Monday, January 5, 2015

When a Sherlock is in need of repair.

I like my Sherlocks to be in good working order.

There has been much debate over that "high-functioning sociopath" line from BBC's Sherlock, but sociopath or no, if he's "high-functioning" who cares what his personal issues are? He's a Sherlock that works and works well.

At lunch today I was pondering those occasions when Sherlocks weren't in good working order, as some creators seem to have a fondness for breaking pretty things. Nicol Williamson's Sherlock from The Seven-Per-Cent Solution, for example, is a Sherlock completely built on disfunction . . . **SPOILER ALERT** . . . his Moriarty isn't even a real Moriarty. Peter Cook's Sherlock from the comedic version of The Hound of the Baskervilles is just painfully, painfully wrong, but it's done, at least theoretically, to be funny. Building a great Sherlock Holmes is so hard that a creator might be forgiven for giving him bad working parts, just so they don't have to risk not measuring up to the legend.

A truly stupid Holmes would definitely be a dysfunctional Sherlock, but I find myself letting Michael Caine's Sherlock from Without A Clue off the hook -- his Watson is so high-functioning as a detective that his character almost has to be an idiot. And we're still getting a Sherlock in good working order in that tale -- his name is just spelled "W-A-T-S-O-N."

Jonny Lee Miller's Sherlock from Elementary was actually assigned his Watson because he was dysfunctional. His Moriarty wasn't imaginary, like Nicol Williamson's, just . . . another **SPOILER ALERT** . . . the girlfriend he was sleeping with who faked her own murder, which is was so messed up that not only could he not solve it, he didn't even know he was being intimate with a criminal mastermind of the highest order. The Moriarty test would seem to be a good measurement of the functionality of a given Sherlock Holmes. A functional Sherlock battles a solid Moriarty and wins. Not without a cost, but, definitely, wins.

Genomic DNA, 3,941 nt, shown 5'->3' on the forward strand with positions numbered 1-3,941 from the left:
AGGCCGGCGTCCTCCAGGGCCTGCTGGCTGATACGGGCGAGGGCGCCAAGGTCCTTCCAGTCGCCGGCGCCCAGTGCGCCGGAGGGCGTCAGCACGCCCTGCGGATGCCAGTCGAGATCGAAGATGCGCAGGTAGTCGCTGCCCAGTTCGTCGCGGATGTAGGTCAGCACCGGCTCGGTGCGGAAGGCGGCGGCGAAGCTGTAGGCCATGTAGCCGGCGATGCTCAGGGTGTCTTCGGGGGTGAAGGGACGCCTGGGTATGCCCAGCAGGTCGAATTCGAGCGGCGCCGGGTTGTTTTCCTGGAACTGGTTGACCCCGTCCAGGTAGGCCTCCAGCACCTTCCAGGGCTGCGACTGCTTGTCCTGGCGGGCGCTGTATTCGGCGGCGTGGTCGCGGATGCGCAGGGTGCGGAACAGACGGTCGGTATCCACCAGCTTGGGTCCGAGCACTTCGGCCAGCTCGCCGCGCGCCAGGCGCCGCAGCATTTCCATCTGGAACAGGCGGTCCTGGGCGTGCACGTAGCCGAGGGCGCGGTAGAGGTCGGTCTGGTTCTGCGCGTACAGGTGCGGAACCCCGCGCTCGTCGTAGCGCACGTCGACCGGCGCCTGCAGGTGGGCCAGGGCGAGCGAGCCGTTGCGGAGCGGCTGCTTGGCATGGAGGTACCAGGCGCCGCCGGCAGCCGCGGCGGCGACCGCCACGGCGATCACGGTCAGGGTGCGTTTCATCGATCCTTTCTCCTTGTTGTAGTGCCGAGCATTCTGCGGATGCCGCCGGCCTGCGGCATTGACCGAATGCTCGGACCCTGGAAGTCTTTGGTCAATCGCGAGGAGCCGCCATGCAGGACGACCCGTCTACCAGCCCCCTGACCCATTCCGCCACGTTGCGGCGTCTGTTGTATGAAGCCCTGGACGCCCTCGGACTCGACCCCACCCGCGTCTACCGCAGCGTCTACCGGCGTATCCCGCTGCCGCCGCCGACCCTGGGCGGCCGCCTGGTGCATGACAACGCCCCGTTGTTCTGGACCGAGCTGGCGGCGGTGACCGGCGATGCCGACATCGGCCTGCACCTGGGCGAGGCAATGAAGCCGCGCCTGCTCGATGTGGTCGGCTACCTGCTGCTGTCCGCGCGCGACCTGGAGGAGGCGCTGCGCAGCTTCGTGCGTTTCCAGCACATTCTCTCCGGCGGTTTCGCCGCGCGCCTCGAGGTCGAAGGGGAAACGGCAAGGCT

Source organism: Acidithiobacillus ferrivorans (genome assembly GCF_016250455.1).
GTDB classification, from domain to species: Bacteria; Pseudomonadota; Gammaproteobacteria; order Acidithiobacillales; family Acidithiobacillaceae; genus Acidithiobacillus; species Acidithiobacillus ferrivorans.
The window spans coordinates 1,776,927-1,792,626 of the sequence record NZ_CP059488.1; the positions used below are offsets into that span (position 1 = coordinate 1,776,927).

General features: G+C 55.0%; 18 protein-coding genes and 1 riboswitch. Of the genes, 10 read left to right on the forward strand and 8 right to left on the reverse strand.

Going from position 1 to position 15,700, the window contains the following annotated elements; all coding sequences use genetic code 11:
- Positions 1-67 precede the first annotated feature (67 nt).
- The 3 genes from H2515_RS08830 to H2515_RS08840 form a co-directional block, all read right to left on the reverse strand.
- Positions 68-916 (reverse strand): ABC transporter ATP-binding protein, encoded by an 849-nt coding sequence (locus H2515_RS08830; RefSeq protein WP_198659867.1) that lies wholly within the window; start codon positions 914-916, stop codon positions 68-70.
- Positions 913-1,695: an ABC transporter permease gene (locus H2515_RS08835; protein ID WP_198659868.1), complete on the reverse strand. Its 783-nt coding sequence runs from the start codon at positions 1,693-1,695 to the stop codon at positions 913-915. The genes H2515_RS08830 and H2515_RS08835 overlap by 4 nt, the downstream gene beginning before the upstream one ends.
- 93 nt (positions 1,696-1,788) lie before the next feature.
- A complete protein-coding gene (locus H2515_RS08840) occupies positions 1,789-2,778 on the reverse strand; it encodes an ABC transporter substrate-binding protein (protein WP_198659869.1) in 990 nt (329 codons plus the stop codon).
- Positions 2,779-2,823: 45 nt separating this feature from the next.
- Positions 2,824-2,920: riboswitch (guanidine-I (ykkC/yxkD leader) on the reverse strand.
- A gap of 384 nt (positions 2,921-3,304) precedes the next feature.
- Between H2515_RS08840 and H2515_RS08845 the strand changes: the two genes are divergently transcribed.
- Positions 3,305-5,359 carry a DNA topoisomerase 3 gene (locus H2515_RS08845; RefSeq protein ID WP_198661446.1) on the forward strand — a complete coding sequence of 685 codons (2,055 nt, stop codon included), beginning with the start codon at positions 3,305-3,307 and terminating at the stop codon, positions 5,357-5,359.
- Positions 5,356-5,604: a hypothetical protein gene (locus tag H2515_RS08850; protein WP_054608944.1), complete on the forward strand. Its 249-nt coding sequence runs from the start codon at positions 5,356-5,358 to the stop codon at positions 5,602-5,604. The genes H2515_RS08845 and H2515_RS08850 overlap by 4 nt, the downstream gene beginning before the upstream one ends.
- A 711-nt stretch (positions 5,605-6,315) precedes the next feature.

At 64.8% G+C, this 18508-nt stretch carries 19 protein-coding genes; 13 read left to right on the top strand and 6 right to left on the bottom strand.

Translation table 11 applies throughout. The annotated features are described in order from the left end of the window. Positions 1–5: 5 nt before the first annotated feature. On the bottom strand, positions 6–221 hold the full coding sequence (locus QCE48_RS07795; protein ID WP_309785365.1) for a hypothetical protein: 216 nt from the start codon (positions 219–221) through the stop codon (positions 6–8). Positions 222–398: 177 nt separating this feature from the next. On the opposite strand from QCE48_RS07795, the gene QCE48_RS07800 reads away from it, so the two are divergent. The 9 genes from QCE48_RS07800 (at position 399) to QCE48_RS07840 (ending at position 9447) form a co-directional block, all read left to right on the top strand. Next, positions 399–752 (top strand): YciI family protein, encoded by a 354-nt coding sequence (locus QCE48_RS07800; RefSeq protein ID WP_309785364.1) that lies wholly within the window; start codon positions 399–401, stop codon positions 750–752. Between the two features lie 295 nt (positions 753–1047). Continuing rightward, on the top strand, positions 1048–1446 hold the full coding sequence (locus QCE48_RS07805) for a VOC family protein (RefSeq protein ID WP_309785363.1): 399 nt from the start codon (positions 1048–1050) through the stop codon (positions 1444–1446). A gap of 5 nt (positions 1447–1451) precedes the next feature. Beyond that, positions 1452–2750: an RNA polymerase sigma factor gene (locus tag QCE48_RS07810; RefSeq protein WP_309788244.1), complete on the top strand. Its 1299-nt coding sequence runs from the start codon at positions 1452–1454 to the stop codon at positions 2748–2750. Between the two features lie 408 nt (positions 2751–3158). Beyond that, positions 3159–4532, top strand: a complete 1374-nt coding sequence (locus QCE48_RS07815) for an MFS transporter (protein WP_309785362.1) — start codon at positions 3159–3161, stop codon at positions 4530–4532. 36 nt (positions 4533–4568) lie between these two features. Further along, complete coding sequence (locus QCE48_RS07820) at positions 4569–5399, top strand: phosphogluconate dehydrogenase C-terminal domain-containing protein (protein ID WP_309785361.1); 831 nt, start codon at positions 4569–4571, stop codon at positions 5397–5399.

Perhaps the most dysfunctional Sherlock of all, especially with the Moriarty test, would be the one from Michael Dibdin's book The Last Sherlock Holmes Story (not yet done for the screen), but that tale's impact (and perhaps I should have thrown another "**SPOILER ALERT**" in here already) lies largely in the fact that you think you're reading about a fully functional Sherlock all along, only to find out otherwise in one horrific moment.

Broken Sherlock, however, is a character than cannot exist without fully functional Sherlock having drawn in the fans and the popularity sometime earlier. Had Conan Doyle originally created a broken Sherlock, nothing of what we know of as Sherlockiana would exist today, and we'd probably be reading some other writer who took a look at Doyle, like he did Poe, and went, "I think I can improve upon that sort of detective story."

A broken Sherlock will often get repaired in the course of his storyline, but one might as well be watching another detective who, over the course of his adventures, rises to the level of Holmes. That, at least, does not have the initial disappointment of not getting the marquee-advertised Sherlock Holmes that one expected.

Because really, a Sherlock in good working order is what we all want at some point, isn't it?

1 comment:

  1. Yep. Thank you for writing this. I like my Sherlocks fully functional and at the top of their game, too. Broken things need not apply.